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A Guide to Edge Sharpening in Adobe Photoshop

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Julian
  By Julian
A Guide to Edge Sharpening in Adobe Photoshop www.sleeklens.com

Hi all, today I have a great Tutorial for you Freelancers and amateurs alike out there that will improve your edits to no end.

If you have taken shots that have ended up a little bit blurry or you just want to really improve the quality of your images then this is defiantly the very tutorial you have been looking for.

The great thing about this technique is that if you were to sharpen normally just using the standard old Sharpen filter you will find that it doesn’t just sharpen the intended edge part of the image but it will also sharpen up areas that you probably don’t want to be sharpened such as fine blends and blurs in the background.

Another thing is that it adds quite a bit of noise to your image (Noise is the term used for unwanted pixelation on your image)

So what this does is it takes the edges of images and only targets those so that you end up with a really nice, clean, professional looking image that looks great, exactly what we are after!

And people will think you’re a pro with a camera as well instead of just a master level pro in Photoshop which is absolutely a nice little side effect to have happen for us 🙂

Ok, so lets take a look at the image that I want to use for this Photoshop Tutorial.

What we have today is an image of this cool little bug.

The image itself is really nice, good colours and composition but I’d love to add so edge sharpening to it to really bring out the flower a bit more and off course the edges of the bug would look great too emphasizing it’s exoskeleton and giving or image a little bit of the feeling of 3D if that’s at all possible.

So the first thing we are going to do is open up our image in Photoshop and look over to the right-hand side where you should see the layers panel, there your images layer will have a little padlock, double click that layer and give it a name ‘Background’ so free it up, then go to Layer and click on Duplicate Layer.

The first thing we’re going to look at is our Channels Panel so I can explain a little before hand what we’re going to do.

When you click through the individual channels you will notice that they are all slightly different from one another, which means they are representing the different colors in the RGB spectrum (Red Green Blue)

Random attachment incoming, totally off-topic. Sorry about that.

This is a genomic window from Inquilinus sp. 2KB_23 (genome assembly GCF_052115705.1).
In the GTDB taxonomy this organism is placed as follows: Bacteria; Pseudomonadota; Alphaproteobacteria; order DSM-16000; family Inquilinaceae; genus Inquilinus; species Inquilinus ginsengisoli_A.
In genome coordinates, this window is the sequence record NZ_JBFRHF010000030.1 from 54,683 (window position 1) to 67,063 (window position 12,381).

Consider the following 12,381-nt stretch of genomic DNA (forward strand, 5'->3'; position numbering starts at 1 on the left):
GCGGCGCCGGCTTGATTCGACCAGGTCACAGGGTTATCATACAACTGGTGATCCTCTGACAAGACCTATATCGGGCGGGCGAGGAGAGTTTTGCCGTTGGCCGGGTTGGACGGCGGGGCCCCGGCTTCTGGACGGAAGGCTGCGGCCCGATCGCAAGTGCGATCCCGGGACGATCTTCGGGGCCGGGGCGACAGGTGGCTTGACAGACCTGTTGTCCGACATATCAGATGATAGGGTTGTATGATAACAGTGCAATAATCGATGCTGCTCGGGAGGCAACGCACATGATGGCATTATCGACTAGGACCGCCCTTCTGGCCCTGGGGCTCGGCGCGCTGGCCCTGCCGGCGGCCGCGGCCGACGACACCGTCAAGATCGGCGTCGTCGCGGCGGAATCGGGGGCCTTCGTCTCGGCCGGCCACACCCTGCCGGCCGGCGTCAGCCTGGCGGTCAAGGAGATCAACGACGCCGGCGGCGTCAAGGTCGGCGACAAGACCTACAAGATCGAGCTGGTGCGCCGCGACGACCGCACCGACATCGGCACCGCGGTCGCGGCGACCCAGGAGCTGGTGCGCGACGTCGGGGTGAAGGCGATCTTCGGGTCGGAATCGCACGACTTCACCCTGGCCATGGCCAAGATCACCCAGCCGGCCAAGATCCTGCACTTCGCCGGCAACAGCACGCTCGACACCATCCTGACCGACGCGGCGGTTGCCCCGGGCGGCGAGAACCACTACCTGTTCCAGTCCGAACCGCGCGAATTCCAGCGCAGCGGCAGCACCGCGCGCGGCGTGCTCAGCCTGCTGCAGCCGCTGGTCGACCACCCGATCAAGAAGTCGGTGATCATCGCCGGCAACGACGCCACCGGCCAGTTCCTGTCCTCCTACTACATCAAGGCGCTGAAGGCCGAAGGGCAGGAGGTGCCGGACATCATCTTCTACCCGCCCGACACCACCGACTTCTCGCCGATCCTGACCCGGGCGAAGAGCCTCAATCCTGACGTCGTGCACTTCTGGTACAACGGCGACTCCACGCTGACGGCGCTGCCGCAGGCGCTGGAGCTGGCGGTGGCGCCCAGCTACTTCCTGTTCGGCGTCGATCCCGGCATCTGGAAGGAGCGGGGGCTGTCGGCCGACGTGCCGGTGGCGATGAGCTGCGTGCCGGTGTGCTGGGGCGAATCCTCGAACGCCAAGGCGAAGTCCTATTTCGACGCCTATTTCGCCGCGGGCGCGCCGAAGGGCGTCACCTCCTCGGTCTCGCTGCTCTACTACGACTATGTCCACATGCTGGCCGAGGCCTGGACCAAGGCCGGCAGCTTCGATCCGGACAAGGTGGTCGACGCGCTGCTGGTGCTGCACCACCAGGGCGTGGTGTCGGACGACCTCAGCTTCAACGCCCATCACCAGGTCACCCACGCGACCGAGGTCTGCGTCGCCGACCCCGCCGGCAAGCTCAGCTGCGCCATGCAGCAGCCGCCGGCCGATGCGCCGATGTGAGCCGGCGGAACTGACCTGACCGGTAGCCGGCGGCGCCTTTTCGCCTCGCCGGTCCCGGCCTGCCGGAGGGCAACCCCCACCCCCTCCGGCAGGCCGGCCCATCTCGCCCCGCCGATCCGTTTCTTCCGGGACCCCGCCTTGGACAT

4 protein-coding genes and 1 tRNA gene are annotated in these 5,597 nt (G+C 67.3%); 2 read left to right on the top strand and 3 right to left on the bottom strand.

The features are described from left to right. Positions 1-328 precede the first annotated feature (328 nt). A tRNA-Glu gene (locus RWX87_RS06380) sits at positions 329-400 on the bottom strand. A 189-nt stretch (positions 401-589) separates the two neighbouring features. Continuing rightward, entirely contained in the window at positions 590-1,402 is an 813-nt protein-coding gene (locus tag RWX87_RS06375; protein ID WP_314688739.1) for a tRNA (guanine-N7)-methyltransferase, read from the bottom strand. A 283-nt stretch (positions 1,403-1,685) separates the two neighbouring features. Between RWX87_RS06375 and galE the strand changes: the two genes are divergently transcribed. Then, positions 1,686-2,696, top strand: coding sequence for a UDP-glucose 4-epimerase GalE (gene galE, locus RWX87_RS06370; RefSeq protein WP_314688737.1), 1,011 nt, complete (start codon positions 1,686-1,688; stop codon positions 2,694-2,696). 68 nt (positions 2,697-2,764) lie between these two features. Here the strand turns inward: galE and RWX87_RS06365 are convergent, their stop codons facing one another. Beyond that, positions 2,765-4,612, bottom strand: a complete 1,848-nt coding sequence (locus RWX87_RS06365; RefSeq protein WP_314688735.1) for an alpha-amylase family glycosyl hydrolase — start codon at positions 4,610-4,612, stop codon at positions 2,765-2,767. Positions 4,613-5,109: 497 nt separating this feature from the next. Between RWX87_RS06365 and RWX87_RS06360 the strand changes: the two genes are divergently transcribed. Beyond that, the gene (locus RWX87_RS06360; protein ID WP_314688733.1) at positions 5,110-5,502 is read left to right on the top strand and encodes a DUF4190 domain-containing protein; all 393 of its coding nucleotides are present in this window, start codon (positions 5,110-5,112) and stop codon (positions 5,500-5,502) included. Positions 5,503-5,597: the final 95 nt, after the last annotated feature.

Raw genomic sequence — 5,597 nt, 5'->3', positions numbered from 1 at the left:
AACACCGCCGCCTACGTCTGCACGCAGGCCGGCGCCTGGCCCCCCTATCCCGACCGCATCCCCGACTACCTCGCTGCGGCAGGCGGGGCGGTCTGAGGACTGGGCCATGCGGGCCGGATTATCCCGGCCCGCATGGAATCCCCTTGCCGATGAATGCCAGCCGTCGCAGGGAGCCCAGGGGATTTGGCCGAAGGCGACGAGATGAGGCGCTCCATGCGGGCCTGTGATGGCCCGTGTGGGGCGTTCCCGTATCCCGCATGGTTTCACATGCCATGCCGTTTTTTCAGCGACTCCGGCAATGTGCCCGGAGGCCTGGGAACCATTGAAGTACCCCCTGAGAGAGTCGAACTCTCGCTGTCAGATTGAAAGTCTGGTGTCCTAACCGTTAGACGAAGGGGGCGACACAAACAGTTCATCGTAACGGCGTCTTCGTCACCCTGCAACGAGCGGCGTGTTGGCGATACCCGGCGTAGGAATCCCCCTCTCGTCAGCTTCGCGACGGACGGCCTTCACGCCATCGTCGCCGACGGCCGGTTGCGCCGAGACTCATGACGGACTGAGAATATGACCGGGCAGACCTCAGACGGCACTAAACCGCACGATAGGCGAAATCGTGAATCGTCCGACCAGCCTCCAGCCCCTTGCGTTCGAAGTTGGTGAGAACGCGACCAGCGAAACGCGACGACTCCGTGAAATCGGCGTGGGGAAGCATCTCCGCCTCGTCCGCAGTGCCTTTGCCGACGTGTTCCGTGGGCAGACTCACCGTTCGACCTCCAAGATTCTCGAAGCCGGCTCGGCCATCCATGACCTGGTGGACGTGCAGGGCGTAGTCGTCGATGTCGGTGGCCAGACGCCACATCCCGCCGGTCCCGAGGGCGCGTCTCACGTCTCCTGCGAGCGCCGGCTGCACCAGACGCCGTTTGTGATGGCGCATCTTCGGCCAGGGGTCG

So when you scan through apart from the obvious tone changes you will notice that some have more details than the other in certain areas.

So the reason I wanted you to know this is because the tutorial will consist of combining these channels in a certain way that creates the edge sharpen.

Also, I just wanted to walk you through a few of the insides of Photoshop as it may help you in other areas, the more you learn here the better all round I say!

Ok so click back on the RGB layer and go back to your layers panel that we had open before.

Next up I want you to make another duplicate layer from the already created layer and name that layer ‘Monochromatic’.

Now do the same again only this time I want you to name that layer ‘Sharpen’.

Then change the Sharpen layer to a Smart object, you do this by Right Clicking on the layer and clicking on Convert to Smart Object.

You will understand why we do this later in the Tutorial.

Then click on the Eye in the layer to hide that layer as we are not going to be doing anything with it just right now.

The last bit of this first part of our Tutorial is, I want you to click on the Monochromatic layer to activate it, then go to Image – Adjustments – Channel Mixer

Now a panel will appear, at the bottom of that panel, you will notice a little box to check off saying Monochrome.

Click that and if it’s already checked click it off and then click it again and it should turn your image to Black and White.

Let’s get back to it.

Just on a side note for education purposes, when you move the sliders back and forth you will see below them ‘Total’ written and to the right of that you will see a percentage, so take note of that because when you move your sliders back and forth if you go over 100% it means that your image will be over the recommended levels and will start to get blown out and start to lose details and definition, so be aware of that if you want to try this manually at some stage but for now I’m happy with what we have.

Now you can hit OK and we can continue on.

So we now have our image in good detail that we will work with, so the next step is to go to Filter – Stylize – Find Edges

Now the program picks out automatically the edges it deems to be the best based on the image.

You will now have something similar to what I have below using whatever image you have used.

Now go to Image – Adjustments – Levels

Now at this point it really comes down to what image you have chosen to use, but I think the best way explained is if you play around with the sliders a little until you feel you have a pretty cool image with really good detail.